This is the benefit of having three catchers on the roster.
In the eighth inning of Thursday's game against the Mets, David Ross stepped out of the batter's box during his at-bat, grabbing at his side. He eventually bunted - with two strikes - and came out of the game.
Miguel Montero had pinch-hit earlier in the eighth inning and replaced Ross in the game (after Ross had come in to replace starting catcher Welington Castillo in the fifth inning).
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At first, it looked as if Ross had suffered a dreaded oblique injury, which have been known to shut down hitters for more than a month.
The Cubs initially called it "abdominal tightness" but Ross said Friday morning he felt fine and didn't expect a stint on the disabled list.
"I don't know exactly what it was. Maybe it released some scar tissue or something. I'm 38, there's no telling what this body's been through," he joked.
"It was just a little tweak and [Cubs manager Joe Maddon] wanted me to bunt, just to make sure I didn't do anything crazy. And then with Miggy having pinch-hit and us out of catchers, Miggy had to go in and catch.
"It was just precautionary and hopefully everything is good. I feel fine this morning."
Ross was insistent it was not an oblique injury, saying the feeling was different.
"It felt a little funny, but I took a couple practice swings and it didn't grab," Ross said. "I pulled an oblique once before in Double-A and know what that feels like. It didn't feel like that.
"It just felt like a little sharp twinge and tightened up just a little bit and then kinda released. I came in, saw the trainer and he felt where it was tight and released it. I think I'm OK."
As for the bunt with two strikes (which rolled foul for a strikeout), Ross laughed it off, saying Maddon was "pretty adament" about the veteran catcher not swinging and risking further injury.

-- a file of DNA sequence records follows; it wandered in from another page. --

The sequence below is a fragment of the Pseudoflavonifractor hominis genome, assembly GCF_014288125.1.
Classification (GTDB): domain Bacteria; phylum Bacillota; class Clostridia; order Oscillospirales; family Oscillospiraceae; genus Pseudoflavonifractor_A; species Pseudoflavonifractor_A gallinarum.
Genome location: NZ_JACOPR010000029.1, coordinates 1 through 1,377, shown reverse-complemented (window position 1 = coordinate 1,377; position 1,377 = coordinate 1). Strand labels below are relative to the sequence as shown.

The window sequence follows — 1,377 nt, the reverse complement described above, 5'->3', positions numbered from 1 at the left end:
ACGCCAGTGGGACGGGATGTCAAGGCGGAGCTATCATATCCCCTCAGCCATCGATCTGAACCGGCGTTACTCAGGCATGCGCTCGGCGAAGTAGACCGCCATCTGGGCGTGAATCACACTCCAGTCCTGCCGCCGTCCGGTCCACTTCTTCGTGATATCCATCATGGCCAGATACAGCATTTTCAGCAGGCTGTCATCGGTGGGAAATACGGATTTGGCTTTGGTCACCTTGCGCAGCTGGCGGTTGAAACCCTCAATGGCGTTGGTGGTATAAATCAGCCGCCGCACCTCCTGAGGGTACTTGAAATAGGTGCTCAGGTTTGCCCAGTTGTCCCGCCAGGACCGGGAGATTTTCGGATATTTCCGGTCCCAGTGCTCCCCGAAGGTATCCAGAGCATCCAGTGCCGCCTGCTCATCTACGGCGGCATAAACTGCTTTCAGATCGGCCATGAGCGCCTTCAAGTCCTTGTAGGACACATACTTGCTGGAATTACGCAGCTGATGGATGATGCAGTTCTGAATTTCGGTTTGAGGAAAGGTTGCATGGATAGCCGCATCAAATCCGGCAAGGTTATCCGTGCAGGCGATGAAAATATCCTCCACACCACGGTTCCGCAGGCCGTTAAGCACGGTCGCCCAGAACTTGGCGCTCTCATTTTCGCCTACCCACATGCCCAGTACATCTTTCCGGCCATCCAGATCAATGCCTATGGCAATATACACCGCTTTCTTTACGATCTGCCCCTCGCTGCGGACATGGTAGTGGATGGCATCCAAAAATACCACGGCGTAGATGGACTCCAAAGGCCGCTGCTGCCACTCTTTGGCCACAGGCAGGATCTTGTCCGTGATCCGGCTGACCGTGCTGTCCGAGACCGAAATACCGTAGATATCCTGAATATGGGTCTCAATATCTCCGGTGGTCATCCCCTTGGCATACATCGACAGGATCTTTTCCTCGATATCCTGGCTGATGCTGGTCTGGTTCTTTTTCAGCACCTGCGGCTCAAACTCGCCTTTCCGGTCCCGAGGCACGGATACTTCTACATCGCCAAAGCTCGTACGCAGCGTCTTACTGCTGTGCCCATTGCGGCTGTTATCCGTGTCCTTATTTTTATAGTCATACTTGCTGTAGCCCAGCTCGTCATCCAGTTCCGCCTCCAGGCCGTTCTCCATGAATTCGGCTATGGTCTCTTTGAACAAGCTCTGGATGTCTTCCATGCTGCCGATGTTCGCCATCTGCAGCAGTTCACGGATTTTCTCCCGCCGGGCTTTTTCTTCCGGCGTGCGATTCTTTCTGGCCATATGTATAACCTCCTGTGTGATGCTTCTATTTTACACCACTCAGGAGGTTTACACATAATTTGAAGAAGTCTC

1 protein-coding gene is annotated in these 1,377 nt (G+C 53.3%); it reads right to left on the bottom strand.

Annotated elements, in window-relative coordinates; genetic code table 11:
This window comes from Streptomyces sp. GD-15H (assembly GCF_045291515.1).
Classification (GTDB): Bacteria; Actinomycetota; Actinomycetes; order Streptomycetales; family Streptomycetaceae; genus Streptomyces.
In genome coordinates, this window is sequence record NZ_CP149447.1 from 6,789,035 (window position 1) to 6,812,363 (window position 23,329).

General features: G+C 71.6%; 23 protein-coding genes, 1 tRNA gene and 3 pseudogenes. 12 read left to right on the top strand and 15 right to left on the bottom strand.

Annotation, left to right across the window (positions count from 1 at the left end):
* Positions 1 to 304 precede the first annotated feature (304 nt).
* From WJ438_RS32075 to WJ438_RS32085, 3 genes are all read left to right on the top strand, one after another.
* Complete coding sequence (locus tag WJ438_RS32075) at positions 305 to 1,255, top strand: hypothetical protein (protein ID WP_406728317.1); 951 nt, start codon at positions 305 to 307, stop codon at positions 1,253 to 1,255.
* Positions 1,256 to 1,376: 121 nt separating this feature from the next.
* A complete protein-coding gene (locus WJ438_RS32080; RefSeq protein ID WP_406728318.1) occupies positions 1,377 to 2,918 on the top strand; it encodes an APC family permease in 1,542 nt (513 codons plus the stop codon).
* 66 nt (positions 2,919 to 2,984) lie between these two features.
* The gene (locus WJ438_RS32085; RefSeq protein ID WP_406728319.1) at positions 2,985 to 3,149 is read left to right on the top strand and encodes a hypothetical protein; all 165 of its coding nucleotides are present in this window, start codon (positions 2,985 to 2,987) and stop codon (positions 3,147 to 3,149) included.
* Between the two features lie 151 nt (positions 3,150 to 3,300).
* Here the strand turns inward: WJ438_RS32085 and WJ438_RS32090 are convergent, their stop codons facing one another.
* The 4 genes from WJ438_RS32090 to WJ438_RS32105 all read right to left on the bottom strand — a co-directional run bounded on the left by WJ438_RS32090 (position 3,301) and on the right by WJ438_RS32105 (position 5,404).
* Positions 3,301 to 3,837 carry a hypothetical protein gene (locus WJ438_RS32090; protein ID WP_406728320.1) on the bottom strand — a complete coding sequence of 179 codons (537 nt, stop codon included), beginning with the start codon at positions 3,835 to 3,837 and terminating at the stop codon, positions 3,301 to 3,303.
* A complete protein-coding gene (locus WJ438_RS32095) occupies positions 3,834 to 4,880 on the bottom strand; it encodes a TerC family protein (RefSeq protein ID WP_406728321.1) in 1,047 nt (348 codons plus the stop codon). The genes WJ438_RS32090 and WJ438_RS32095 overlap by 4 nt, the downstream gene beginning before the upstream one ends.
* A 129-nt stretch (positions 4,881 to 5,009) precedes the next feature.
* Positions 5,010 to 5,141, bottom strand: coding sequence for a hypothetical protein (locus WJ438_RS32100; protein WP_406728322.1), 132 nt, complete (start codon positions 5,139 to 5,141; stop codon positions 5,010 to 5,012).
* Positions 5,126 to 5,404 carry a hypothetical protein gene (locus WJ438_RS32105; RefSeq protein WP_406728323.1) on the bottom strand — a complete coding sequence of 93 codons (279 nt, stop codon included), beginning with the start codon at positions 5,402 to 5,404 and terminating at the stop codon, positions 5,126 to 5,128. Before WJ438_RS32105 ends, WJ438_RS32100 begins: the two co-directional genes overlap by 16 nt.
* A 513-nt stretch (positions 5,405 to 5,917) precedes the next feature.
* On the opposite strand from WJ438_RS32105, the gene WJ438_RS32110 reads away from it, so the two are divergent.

"Whenever that happens, you always think badly immediately," Maddon said. "So I went out there and he didn't think it was that bad when I talked to him. I said, 'You know, regardless, why don't you put down a bunt for a base hit here?' He's actually good at it, even though there were two strikes.
"I did not want him to swing and then unnecessarily do something bad. We made the adjustment because again, there are so many little things moving right there. Montero had just hit. If that had happened back in the dugout and he said soemthing after you had already taken Montero out of the game, [that would have been bad]. That's the beauty of having three catchers."
With the Pirates starting left-hander Jeff Locke on the mound Friday, the right-handed-hitting Castillo got another start behind the dish.
The hope is Ross will be set to regain his usual role as Jon Lester's personal catcher Saturday against Pittsburgh.
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In his first year with the Cubs, Ross is hitting only .192, but he has worked seven walks and clubbed four doubles to boast a .364 on-base percentage and .346 slugging. He's also served as a strong veteran voice in a young clubhouse.
The three-catcher experiment has worked for Maddon and the team so far this season. Cubs catchers have combined for an .853 OPS, tops in the National League and third in baseball.